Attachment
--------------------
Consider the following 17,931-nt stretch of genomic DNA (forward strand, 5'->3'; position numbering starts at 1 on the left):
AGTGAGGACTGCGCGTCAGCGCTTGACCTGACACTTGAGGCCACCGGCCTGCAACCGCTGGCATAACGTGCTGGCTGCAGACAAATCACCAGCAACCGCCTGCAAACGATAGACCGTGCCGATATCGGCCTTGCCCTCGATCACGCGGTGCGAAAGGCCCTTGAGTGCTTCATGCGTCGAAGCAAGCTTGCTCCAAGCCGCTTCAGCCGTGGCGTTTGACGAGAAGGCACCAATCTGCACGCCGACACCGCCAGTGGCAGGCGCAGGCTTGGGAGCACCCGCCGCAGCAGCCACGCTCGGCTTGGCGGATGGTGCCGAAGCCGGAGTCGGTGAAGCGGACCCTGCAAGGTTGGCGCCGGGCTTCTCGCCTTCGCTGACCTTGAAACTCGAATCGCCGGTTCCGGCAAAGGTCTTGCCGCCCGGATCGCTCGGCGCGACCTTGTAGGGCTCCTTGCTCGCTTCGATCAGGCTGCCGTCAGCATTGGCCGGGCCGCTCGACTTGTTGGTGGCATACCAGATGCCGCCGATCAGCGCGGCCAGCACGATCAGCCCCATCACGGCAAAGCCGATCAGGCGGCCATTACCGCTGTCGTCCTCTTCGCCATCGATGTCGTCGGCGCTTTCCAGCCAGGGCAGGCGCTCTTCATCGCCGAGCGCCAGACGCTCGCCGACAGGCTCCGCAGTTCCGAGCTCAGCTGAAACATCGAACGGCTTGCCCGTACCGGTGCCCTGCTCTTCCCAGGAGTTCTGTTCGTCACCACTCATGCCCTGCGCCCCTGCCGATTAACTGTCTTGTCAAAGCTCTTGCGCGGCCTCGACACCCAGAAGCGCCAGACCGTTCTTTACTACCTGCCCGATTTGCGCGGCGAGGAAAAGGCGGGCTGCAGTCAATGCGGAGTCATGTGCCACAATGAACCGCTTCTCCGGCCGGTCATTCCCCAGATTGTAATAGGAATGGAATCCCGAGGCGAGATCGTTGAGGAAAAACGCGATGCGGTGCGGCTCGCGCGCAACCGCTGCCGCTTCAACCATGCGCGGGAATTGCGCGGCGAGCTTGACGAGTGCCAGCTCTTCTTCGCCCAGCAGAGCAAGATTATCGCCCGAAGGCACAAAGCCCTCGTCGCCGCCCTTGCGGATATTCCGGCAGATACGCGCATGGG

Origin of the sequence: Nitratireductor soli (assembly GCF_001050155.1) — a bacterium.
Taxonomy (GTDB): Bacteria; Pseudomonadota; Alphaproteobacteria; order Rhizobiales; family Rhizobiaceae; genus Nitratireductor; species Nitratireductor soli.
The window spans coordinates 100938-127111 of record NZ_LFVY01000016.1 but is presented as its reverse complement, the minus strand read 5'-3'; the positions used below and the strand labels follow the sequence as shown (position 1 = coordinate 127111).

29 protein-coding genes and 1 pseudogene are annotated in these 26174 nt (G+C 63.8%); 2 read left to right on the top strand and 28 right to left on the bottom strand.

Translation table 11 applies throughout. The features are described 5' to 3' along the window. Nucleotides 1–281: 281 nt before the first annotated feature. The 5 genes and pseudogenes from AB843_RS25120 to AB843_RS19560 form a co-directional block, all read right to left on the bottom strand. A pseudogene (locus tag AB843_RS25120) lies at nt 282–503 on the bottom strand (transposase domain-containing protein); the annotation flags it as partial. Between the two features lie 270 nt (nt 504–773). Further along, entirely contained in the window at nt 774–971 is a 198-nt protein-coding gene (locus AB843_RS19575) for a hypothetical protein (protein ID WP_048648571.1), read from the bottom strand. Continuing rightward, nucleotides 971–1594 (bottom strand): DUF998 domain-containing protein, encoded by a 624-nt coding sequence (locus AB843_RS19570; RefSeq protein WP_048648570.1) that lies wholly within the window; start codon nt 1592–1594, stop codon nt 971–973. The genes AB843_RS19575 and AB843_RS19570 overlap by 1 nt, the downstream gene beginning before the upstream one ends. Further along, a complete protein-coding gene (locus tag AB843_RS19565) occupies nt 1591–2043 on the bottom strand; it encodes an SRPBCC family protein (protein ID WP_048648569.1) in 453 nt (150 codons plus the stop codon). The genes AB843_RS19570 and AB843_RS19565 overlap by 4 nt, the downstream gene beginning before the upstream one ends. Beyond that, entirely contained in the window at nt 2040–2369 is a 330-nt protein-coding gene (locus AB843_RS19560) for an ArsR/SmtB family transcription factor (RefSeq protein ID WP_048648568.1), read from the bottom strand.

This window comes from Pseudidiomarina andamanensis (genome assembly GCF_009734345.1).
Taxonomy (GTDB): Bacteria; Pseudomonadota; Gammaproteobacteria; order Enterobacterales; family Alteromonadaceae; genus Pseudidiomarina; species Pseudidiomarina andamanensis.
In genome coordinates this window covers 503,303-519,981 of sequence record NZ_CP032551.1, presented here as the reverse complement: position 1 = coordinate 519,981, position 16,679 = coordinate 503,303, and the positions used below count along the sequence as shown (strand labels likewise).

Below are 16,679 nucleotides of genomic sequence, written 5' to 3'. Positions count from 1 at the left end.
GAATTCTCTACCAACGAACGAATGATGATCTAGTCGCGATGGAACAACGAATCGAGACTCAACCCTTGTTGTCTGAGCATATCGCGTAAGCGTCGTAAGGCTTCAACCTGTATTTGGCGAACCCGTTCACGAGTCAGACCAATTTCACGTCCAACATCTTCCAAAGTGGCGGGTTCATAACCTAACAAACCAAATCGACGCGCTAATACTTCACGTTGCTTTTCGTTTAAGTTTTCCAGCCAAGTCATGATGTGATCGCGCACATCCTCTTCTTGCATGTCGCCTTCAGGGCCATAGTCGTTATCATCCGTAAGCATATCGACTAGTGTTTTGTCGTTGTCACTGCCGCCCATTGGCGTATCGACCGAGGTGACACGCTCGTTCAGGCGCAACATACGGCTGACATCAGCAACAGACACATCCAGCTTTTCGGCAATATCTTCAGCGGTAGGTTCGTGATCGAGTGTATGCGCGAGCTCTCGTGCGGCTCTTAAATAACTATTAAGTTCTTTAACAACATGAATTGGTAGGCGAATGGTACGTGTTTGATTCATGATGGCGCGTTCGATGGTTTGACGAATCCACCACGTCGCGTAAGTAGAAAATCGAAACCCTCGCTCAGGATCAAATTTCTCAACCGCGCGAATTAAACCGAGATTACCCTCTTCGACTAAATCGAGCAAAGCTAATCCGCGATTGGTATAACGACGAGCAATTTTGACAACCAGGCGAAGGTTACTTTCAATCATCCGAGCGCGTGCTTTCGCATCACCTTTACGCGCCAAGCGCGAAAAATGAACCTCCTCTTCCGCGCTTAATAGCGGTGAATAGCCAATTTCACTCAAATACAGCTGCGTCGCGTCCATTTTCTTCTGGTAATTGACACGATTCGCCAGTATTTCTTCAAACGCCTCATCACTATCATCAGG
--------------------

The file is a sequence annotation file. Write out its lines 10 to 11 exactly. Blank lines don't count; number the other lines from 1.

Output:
In genome coordinates this window covers 503,303-519,981 of sequence record NZ_CP032551.1, presented here as the reverse complement: position 1 = coordinate 519,981, position 16,679 = coordinate 503,303, and the positions used below count along the sequence as shown (strand labels likewise).

Below are 16,679 nucleotides of genomic sequence, written 5' to 3'. Positions count from 1 at the left end.